Ahhh….the joys of organic vegetable gardening. Each year, it seems, I battle different bugs to try to grow food in sufficient quantities to feed my family. This year, growing potatoes for the first time in several years, I was very pleased with their initial growth. If the greenery above ground was any indication of how many potatoes they were growing beneath the surface, I felt sure I’d have a great crop of lovely Yukon Gold potatoes. So imagine my dismay to go out and check on them a couple of days ago and find the foliage suffering. I didn’t have to look far to find the reason: potato bugs. Big and orange and not even trying to hide. I fetched a container and started gathering. From large to small, I gathered around 500 of the buggers on that first sweep. Since then I’ve been sweeping twice a day and while I’m pleased to say that the number I find each time has decreased to about 50, it goes to show how infested the plants were that I am still finding that many each time. I’m hopeful that having reduced their numbers so dramatically, the plants will recover and continue to grow nice, fat potatoes under the surface. I will need to continue to sweep daily from now until harvest though, I fear.
One row over from the potatoes lie my zucchini. I planted three varieties this year: a hybrid, a heritage Baby Round and a heritage Black Beauty. The same day I discovered the potato bugs, I noticed that my first zucchini were ready to be harvested. I was surprised to see that the two heritage plants looked healthy and had the best zucchini on them, because it was the hybrid that initially grew the fastest. Looking closer, I found the reason: squash bugs. I haven’t grown zucchini in about 15 years and had never encountered this terror before, though I’ve heard about them from others who have. After doing some research on best management tactics, I went out last night armed with an old peanut butter jar full of water, and spent an hour or more laboriously examining every single leaf on the two healthy plants. Clusters of eggs are – fortunately – clearly visible but the adhesive used to stick them to the leaf doesn’t allow them to be removed when dry without tearing the leaf. However drop a little water on them, and the water-soluble adhesive softens and they can then be scraped off without damage to the leaf. Each cluster contains 20-30 eggs and some leaves had more than one cluster (though others had none). By the end, I felt pretty confident I didn’t miss any and was pleased to have eliminated a large number of potential new squash bugs. While egg hunting, I also picked up every squash bug I could find (not easy as they camouflage well into the mulch) and drowned them in the same water as the eggs. Last, I pulled the sickly hybrid zucchini. It had tried to set a number of fruit before being attacked, all of which were dying on the plant. Each leaf had multiple clusters, both topside and underneath, and on that plant there were even clusters of eggs on the stems and the flowers! There were way too many to try to remove so I decided instead to treat that plant as a trap plant, hoping that by removing what was clearly an infestation, I won’t run the risk of those bugs migrating to the healthier heritage plants after completely destroying the hybrid.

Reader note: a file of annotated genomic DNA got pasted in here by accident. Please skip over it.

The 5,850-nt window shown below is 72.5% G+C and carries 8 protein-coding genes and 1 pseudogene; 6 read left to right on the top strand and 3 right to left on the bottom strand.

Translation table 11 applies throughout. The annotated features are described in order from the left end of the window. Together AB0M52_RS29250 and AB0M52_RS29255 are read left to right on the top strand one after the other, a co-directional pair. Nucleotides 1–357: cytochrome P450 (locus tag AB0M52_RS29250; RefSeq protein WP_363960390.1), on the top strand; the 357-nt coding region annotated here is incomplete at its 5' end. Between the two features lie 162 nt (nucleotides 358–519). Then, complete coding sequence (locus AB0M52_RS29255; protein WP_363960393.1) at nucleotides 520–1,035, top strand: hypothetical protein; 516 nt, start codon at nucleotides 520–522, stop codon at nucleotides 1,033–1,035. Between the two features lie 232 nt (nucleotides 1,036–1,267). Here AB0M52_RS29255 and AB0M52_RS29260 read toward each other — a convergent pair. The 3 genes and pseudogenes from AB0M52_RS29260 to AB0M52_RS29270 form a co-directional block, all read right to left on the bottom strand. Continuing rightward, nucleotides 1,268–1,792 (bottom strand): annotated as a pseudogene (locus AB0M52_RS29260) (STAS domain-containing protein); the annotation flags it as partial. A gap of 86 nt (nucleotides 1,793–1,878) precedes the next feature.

Once again, I will have to religiously check the two remaining plants for new bugs and egg clusters but am hopeful I’ve addressed this problem in time. According to my research, squash bug eggs take two weeks to hatch, so by re-examining the leaves every few days, I should be able to prevent any of them surviving long enough to hatch.